GREG BAILEY. John Lloyd and the IPA: Friends of the Public Service?

As if the Public Service did not have enough pressure placed on it – over the past three decades it has been politicized, it has been continually downsized and its professionalism has been called into question by an homogenous collection of party hacks, consultants and lobbyists, perhaps picking up on a long-standing public disdain for the efficiency of public servants. If this is not enough, it is now under attack from John Lloyd, Commissioner, Australian Public Service Commission, and at times an IPA member.

Lloyd has had his fifteen minutes of fame in the press over the past week. This media fame relates to questions put to him by Senate committee members about whether he should answer questions that might impact on his capacity to serve the Public Service in an impartial manner. It reaches back to October 2017 when it was suggested in the press and Senate hearings that he had emailed information about CPS working conditions and superannuation awards to members of the IPA.

I suppose the relevant question to ask is whether a public service, which has seemingly been under siege for so long, should be subjected to the governing opinion of someone associated with a group so ideologically opposed to the Public Service as an advice-giving institution, if not to public service as such. Equally, his positioning as head of this important board of commissioners may be a further sign of how influential this government has been in implementing the IPA’s agenda. One might object that the IPA is just another right wing think tank and lobbying group, and as such in a democracy it should be able to exercise its lobbying right just as much as anybody else. Nor is it simply an argument that the IPA has been more successful in influencing the LNP – by having several of its members in parliamentary positions, and prominent time spots on ABC radio– than almost any other pressure group. Arguably the government has been carrying out an IPA agenda since Tony Abbott became PM in 2014, an agenda possibly heightened by the present PM.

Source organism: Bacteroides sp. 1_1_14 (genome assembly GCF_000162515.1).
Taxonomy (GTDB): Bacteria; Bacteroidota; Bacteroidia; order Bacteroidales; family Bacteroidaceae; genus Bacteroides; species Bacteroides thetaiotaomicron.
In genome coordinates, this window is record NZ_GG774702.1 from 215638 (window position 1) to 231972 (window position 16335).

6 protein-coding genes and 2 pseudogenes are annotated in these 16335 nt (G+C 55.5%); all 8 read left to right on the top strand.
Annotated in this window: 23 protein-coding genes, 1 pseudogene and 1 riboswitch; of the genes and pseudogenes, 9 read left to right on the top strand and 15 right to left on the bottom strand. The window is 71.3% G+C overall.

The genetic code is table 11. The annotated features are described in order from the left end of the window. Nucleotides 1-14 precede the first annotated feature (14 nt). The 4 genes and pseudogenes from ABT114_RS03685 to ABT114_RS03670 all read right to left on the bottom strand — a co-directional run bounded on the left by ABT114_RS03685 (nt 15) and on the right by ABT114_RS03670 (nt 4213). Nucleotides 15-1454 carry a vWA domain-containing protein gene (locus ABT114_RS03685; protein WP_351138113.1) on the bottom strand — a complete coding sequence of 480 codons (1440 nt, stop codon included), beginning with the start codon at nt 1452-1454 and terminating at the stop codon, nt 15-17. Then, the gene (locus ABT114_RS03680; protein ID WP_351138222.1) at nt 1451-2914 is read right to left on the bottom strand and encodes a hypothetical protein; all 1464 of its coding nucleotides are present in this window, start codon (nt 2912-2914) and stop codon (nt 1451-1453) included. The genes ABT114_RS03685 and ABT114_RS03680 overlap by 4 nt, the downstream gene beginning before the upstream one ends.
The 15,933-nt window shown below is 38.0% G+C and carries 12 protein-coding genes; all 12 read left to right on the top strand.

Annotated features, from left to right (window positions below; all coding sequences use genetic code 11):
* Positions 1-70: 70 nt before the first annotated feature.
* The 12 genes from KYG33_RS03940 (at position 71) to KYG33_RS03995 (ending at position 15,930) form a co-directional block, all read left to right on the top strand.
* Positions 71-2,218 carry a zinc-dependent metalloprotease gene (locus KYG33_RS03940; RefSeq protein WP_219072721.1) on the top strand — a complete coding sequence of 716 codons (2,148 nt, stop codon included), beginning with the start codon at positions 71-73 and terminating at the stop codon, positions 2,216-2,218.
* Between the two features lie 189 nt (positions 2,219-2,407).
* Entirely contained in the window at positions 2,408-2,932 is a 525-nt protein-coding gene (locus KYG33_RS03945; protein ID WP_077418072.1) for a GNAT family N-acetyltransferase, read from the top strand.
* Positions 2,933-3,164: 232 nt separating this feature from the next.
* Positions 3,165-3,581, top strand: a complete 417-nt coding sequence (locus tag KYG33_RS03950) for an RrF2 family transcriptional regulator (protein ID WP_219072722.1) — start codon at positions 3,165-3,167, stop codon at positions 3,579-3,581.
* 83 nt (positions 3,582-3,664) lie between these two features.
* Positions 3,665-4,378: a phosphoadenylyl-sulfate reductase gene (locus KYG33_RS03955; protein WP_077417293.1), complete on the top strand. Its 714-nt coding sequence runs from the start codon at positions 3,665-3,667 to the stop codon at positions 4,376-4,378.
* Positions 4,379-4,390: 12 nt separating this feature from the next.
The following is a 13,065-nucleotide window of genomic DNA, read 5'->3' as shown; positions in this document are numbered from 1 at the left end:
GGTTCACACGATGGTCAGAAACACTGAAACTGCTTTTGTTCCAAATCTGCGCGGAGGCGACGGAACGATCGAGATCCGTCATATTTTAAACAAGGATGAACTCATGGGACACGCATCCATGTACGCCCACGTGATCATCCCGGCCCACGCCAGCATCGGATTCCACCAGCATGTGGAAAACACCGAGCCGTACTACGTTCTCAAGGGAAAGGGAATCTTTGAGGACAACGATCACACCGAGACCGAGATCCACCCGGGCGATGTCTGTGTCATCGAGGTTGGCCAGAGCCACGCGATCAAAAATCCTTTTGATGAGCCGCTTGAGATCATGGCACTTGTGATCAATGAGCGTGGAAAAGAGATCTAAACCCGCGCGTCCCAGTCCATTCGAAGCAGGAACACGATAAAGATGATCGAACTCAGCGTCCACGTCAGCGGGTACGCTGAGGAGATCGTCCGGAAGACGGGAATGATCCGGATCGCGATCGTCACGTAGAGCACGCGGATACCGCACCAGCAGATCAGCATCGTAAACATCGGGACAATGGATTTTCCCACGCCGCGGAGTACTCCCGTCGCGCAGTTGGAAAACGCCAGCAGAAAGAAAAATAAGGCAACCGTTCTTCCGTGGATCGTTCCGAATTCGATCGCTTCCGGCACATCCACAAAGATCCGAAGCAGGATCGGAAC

Perhaps what the IPA, through Lloyd, is asking is whether we want a public service at all? That is one possible reading of what Lloyd is saying, and the IPA in its various submissions about the public service. Lloyd’s vision is partially one where public service jobs are divided up into projects, which projects are assigned to teams, to which teams individuals join, which teams are then disaggregated when the job has been completed. In his words: “The team membership will be a mix of skills set by the nature of the project. The membership will often change as the project develops. The team will be disbanded at project conclusion.” But not even the private sector works in this particular manner, because if it did there would be no long-term continuity of knowledge at all, or acquired skills.

Further, behind his views on teamwork – never a permanent team but one consisting of individuals brought together on the basis of the nature of the project – is that sense of individualism so beloved by those on the ideological right. Team members are individuals who will negotiate their remuneration with a benevolent management, and everybody will come out winners. Apart from being extremely naïve, this belief is empirically false, as the diminution in Australian working conditions over the last twenty years has shown, especially in the face of a dramatically declining union membership.